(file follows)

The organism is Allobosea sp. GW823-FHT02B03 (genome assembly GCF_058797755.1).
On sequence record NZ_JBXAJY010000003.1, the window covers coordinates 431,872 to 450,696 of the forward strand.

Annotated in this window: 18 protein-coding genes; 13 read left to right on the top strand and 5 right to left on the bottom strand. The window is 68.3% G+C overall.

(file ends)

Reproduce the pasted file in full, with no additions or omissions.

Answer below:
The organism is Allobosea sp. GW823-FHT02B03 (genome assembly GCF_058797755.1).
On sequence record NZ_JBXAJY010000003.1, the window covers coordinates 431,872 to 450,696 of the forward strand.

Annotated in this window: 18 protein-coding genes; 13 read left to right on the top strand and 5 right to left on the bottom strand. The window is 68.3% G+C overall.